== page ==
Elizabeth Larcom has six children, but it’s the youngest that she calls her “miracle baby” – and with good reason.
In August 1997, the Army moved the Larcom family to Alaska with five kids under 12 and mom Elizabeth pregnant with the sixth. Soon after, husband and dad, Chuck, left for Army training in Louisiana. Extreme fatigue led Larcom to the doctor a month later, and she got more news: a diagnosis of Non-Hodgkin lymphoma.
“The first thing I thought about was the baby,” Larcom recalls. “Then I thought about all my kids, and how I might not live to see the oldest one finish middle school.”
Larcom had heard about Dana-Farber from her brother Austin, who had ridden for years in the Pan-Mass Challenge (PMC). With help from the Army and Dana-Farber, Larcom, four months pregnant, quickly flew to Boston. There she and her unborn baby met David C. Fisher, MD, a specialist in hematologic oncology – blood cancers including non-Hodgkin lymphoma. Fisher had been treating patients with the disease for more than a decade, but this was one of the first pregnant women he had seen.
“Though we did not have extensive data, we did think that the baby could tolerate exposure to chemotherapy after the first trimester,” explains Fisher. “Elizabeth bravely accepted the challenge. As stressful as chemotherapy can be, we tried to minimize side effects so as not to risk a premature birth. The nursing staff at Dana-Farber was, as usual, wonderful in helping Elizabeth both medically and psychologically.”
“We did our research and knew there were risks, to me and the baby,” Larcom adds. “But we had so much confidence in Dr. Fisher and his team that we felt confident that things would be okay. My only real side effect was feeling tired, and I could handle that.”
There were nervous moments. Larcom remembers caregivers expressing concern when the baby didn’t move a lot, or seemed to be moving too much. Patients usually have a port-a-cath inserted beneath the skin near their chest for doctors and nurses to easily administer drugs and take blood, but nurse Kecia Boyd, RN, MSN, did not want to risk hurting the baby through this procedure, and instead administered Larcom’s chemo intravenously each time.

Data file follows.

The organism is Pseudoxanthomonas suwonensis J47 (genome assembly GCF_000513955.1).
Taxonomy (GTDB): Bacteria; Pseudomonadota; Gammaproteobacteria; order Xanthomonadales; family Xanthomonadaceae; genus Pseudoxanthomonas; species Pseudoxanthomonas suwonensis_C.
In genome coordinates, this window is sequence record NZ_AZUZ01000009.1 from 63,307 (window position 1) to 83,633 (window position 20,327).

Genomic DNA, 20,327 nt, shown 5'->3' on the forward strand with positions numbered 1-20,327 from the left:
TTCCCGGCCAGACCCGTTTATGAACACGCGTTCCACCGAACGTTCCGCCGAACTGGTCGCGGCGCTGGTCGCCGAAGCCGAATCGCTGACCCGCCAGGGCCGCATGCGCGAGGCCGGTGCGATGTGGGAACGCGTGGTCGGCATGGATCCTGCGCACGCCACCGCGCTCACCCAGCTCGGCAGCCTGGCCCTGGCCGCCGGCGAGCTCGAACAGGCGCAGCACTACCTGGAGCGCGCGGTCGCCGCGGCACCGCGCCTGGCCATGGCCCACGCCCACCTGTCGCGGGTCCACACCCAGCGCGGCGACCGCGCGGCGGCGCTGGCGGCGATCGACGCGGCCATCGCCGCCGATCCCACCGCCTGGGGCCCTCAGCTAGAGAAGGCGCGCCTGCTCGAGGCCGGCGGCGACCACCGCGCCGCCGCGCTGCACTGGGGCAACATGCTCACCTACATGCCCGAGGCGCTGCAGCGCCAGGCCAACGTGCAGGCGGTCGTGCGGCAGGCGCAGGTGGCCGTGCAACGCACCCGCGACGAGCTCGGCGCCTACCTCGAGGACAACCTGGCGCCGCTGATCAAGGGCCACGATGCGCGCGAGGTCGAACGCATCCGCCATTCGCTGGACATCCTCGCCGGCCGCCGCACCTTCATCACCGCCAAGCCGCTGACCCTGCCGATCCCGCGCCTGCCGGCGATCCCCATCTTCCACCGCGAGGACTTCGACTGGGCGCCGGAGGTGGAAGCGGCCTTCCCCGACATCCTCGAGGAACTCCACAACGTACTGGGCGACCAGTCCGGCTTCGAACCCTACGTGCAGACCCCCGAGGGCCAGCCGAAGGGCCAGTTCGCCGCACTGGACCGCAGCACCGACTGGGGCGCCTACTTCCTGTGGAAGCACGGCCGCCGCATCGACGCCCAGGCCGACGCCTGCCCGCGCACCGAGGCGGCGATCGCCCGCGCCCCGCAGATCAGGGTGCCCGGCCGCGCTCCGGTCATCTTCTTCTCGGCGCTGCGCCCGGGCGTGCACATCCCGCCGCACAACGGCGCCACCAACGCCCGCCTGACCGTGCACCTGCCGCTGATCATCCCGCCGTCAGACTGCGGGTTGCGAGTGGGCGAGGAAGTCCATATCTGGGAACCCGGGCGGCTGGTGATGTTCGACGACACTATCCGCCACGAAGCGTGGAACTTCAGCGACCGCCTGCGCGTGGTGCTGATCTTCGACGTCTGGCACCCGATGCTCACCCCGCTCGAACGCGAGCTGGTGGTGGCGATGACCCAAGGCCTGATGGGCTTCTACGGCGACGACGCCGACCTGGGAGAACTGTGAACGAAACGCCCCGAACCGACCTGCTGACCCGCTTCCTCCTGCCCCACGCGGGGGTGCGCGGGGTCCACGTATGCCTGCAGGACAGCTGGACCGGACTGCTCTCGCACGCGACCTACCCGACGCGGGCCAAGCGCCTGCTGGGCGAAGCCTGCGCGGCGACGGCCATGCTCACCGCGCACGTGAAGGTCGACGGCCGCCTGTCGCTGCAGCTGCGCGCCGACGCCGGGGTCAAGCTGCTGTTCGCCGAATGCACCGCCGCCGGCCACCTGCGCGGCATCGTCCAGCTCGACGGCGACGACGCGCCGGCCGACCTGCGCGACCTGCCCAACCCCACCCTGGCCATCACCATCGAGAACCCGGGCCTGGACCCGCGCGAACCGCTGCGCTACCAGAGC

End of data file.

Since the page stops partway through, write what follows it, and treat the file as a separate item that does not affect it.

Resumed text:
“Kecia was so wonderful and protective of me, and was the best at finding the perfect vein for my IV line,” Larcom says with a smile. “She always made me feel special.”
Family took turns caring for the five children back in Alaska, until the entire group surprised mom by moving to the Boston area late in her treatment. Fisher timed her treatment so Larcom’s last chemotherapy infusion was Jan. 5, 1998 – about five weeks before her Valentine’s Day due date.
The baby, however, had other plans. Born a month early on Jan. 16, at Brigham and Women’s Hospital, she was initially monitored in the neonatal unit there before being declared healthy. In deference to the remarkable road Larcom had traveled to that moment, she named her daughter after herself. Larcom now goes by Liz; her daughter by Beth.
The family eventually relocated permanently to New England after Chuck retired from 26 years of military service with the Army, and they all became dedicated PMC riders. Now 19, Beth has also coordinated a local PMC Kid’s Ride near their home for several years, and has stayed close to home as a freshman at Harvard College. Recently, she and her mom made the short trip from campus to Dana-Farber, where Boyd and Fisher are both still working, to surprise them.
“This is what it’s all about,” Boyd said as she hugged her former patient. “We were a team working together when you were here, keeping you safe, and it’s great to see the end result.”
Fisher added: “It’s hugely rewarding to see Elizabeth doing so well after all this time, and to see her daughter makes it doubly special.”
And, as Dana-Farber did with she and her mom, Beth has become adept at saving things – especially pucks. She was a goalie on the U.S. Women’s National Under-18 Team that won the 2016 International Ice Hockey Federation Championship, and just finished her freshman year in net with the Harvard women’s squad.